Are you having similar conversations with the Air Force?
A lot of our conversations with the Air Force are about affordability. How can we bring more commercial practices into a government mission? How do you use standard interfaces? How do you use a modular bus and a modular payload and put those together to achieve a mission? That’s what we’ve been talking about and I think we have a pretty receptive audience. They see that as a way to get more affordable systems, leverage previous systems and just change what we need to. You don’t start with the pie in the sky to do that.
So have the Air Force and intel community adopted the same mindset in this regard?
I think they’re on parallel paths. They have the same goals and they’re working through it somewhat independently, and we’re bringing the same message to both.
Ball built the satellite platform for the Air Force’s Space Based Space Surveillance system now on orbit. Will Ball be interested in building the follow-on system, which has been described so far as consisting of three smaller satellites?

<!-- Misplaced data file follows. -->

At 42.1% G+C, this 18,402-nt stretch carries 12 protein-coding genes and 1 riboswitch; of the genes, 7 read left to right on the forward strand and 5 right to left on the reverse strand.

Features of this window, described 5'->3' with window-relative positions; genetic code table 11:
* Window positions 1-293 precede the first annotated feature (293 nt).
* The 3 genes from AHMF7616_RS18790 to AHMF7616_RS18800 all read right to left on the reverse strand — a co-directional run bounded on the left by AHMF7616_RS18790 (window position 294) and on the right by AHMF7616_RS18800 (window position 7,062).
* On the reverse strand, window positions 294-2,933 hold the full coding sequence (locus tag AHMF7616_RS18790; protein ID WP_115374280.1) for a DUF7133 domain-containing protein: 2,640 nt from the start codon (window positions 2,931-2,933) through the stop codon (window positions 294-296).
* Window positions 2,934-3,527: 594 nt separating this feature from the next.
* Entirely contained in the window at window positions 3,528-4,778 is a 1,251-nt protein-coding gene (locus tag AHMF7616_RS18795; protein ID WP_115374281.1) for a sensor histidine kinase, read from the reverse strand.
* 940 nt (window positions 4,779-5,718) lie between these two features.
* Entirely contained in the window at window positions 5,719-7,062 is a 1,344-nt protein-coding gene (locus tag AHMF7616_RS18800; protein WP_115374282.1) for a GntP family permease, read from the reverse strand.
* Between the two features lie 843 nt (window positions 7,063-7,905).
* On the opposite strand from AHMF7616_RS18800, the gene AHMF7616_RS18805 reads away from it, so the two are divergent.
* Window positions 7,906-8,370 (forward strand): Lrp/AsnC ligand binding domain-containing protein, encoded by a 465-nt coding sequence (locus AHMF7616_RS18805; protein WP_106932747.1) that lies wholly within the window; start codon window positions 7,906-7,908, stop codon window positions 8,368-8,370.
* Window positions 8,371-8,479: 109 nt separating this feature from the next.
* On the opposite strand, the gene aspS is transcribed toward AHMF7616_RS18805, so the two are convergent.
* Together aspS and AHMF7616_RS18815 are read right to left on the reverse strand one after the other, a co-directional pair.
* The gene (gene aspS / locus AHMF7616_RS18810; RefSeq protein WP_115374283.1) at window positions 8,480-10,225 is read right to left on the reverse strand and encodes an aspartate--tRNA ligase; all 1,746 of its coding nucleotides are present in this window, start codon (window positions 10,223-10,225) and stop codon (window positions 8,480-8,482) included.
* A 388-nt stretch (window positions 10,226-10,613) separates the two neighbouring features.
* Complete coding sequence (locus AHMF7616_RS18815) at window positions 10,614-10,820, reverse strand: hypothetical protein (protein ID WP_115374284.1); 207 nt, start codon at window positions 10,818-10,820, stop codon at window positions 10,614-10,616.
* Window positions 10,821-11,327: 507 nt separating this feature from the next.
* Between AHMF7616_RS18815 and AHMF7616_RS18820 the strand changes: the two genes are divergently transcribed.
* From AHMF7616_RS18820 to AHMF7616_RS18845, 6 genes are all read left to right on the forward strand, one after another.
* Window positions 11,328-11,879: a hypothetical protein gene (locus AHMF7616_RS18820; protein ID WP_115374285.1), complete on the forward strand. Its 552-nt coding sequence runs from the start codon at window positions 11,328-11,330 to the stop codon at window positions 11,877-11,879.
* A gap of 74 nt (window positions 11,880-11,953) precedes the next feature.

The way the Air Force is going for the follow-on is focused purely on geostationary orbit. Their three-satellite constellation is definitely one way to solve that. We’ve been involved in discussions and we want to continue to be involved in industry days moving forward, and I think we have things to offer there. Of course we were the space segment lead on the current satellite and I think we have some expertise we can contribute. There’s more in the trade that the Air Force is doing now that we’re very interested in.
Could Ball deliver the smaller satellites the Air Force is considering?
Absolutely. We have experience with smaller satellites. STPSat-2 and -3 were our vehicles and they were about 100 kilograms apiece. Right now we’re building the Green Propellant Infusion Mission (GPIM) for NASA. So right there that’s three in a program line of about 100 kilograms or less.
What was the takeaway for Ball from the STPSat-2 and -3 missions?